Shannon was crying hysterically.

    “Okay Sweetie, calm down.  She’s going to be fine.  I’ll be there in just a few minutes.  Are you in your room?”

     “Yes.  They wouldn’t let me stay!”

     “It’s okay. I’ll go to the infirmary.  It’ll be okay.  Did you call her Mom?”

     “No.  She didn’t want me to, and she’s not in the infirmary. They took her to the emergency room.”

     “Okay.  I’ll go straight to the hospital and I’ll call you when I get there.  It’ll be okay, I promise.”


Summer 1998

    “I miss her so much.  I can’t imagine my wedding without her.  She was with me when I got my dress.  She introduced us.  After that emergency room thing and the ovarian cysts, she said she would be our surrogate.  Then when she found out that Alex had had testicular cancer,  that he couldn’t have babies, she was even more determined.  I don’t know exactly where the sperm was coming from but you know Shannon, she would have figured it out.  I don’t know how to be without her.  She was more than my best friend, she made me lists and kept me moving and listened and fussed and bought me breakfast at McDonald’s and made everything okay.”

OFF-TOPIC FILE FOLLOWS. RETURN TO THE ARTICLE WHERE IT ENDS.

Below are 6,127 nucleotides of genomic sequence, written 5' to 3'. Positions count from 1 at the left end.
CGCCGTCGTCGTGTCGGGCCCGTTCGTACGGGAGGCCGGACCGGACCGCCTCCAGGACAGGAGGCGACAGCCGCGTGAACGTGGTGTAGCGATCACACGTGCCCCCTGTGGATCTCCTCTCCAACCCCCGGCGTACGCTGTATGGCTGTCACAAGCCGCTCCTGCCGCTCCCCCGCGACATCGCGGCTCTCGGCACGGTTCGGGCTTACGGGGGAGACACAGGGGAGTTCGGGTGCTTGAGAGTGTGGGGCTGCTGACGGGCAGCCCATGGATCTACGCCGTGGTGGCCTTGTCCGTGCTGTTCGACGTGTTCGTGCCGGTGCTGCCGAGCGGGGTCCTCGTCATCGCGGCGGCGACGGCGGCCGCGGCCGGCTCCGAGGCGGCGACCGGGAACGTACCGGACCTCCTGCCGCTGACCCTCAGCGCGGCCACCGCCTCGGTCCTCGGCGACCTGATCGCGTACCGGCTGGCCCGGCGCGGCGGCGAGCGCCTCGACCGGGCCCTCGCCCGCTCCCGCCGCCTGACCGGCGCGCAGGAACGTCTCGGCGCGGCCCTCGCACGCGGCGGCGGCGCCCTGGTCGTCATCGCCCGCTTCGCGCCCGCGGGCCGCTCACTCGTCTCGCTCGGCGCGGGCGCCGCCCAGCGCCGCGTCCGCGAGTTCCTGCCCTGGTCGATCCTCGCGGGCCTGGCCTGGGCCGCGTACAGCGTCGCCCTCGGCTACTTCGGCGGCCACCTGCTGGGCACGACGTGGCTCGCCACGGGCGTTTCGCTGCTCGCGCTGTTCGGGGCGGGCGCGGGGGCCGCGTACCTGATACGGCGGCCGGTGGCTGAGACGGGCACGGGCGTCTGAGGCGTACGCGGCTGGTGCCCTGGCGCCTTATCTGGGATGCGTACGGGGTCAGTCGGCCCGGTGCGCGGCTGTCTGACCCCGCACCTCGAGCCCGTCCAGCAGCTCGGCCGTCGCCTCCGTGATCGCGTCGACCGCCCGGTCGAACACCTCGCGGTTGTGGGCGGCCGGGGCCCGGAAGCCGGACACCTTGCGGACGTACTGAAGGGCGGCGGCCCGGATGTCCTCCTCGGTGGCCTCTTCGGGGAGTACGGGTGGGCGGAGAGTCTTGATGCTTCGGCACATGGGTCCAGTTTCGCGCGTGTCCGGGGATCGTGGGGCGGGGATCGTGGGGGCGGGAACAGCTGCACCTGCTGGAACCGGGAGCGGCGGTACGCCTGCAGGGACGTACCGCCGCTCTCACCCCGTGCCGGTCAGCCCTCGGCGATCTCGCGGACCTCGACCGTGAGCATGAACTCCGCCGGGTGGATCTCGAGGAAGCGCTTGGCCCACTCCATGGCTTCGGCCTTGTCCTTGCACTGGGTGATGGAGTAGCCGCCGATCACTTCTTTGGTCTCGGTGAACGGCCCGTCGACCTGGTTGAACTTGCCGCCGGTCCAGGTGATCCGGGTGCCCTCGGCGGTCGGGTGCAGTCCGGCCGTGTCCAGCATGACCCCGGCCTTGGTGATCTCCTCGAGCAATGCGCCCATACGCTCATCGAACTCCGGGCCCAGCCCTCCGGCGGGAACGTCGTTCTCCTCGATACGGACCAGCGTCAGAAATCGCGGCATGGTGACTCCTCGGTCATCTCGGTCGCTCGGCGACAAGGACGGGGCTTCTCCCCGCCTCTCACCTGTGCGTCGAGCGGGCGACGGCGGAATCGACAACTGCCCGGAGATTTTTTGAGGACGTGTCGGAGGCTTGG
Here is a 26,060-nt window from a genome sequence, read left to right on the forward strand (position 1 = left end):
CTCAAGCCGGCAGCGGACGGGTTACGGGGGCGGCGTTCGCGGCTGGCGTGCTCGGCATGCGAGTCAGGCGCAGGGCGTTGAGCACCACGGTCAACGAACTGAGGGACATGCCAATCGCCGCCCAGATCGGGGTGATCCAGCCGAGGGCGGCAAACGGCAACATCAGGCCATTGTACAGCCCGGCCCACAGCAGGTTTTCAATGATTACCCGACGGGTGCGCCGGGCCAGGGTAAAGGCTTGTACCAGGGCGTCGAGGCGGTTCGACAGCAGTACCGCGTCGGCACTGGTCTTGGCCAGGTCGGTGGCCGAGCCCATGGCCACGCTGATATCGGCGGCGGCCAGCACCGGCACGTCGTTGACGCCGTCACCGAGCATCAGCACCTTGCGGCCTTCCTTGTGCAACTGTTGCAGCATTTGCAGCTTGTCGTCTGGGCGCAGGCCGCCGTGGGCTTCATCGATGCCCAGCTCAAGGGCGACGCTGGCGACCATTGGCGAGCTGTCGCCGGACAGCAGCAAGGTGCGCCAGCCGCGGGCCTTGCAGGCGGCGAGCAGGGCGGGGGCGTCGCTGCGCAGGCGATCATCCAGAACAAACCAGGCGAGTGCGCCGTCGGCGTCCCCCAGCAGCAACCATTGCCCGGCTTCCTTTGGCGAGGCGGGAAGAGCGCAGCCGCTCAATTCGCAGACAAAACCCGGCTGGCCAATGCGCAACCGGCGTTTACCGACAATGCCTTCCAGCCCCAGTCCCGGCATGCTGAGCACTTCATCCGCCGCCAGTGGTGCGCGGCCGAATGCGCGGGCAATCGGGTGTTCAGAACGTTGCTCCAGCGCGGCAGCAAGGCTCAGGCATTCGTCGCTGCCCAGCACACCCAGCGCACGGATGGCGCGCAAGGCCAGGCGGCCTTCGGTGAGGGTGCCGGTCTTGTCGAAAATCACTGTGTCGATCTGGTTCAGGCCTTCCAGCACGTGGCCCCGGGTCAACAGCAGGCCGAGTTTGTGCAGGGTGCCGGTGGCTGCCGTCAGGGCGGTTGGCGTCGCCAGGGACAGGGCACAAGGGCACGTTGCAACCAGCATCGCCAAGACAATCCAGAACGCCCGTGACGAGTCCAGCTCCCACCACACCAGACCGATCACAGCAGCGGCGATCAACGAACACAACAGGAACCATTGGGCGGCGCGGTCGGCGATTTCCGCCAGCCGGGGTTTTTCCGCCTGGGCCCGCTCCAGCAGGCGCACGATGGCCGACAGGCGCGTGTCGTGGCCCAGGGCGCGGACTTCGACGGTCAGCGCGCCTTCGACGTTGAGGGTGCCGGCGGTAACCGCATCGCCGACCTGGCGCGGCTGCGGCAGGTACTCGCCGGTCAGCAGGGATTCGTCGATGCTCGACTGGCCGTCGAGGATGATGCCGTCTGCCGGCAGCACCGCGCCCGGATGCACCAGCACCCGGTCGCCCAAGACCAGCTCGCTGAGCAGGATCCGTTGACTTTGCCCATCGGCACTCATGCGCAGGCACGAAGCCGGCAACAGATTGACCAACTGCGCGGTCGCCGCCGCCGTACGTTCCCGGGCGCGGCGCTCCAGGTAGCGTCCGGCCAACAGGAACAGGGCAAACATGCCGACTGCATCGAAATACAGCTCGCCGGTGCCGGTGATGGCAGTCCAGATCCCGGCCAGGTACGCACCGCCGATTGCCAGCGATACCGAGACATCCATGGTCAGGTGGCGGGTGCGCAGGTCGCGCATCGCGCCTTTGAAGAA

More than anyone, Andi knew the deep ache of trying to live without Shannon.  She knew what sad bones felt like.  I kept my arm wrapped around her shoulder and let her cry.  There was nothing else to do.  I knew there were no words.  In the quiet moments between sobs, I could hear the bubbles bursting in the Pepsi glass.

     “We’ll figure it out somehow.  She wouldn’t have left us if she hadn’t trusted us . . .   I had a dream last night . . .  I felt like it was a message from Shan but I couldn’t see her.  There was just a note on the calendar that she made me, you know the one with the pictures from the beaver dam, that something incredible was going to happen on 9-9-99.”

     “Do you know what?”  Andi asked, wiping her eyes on her sleeve.

     “No idea, but it’s going to be wonderful.”

     “Maybe you’ll get your book written?”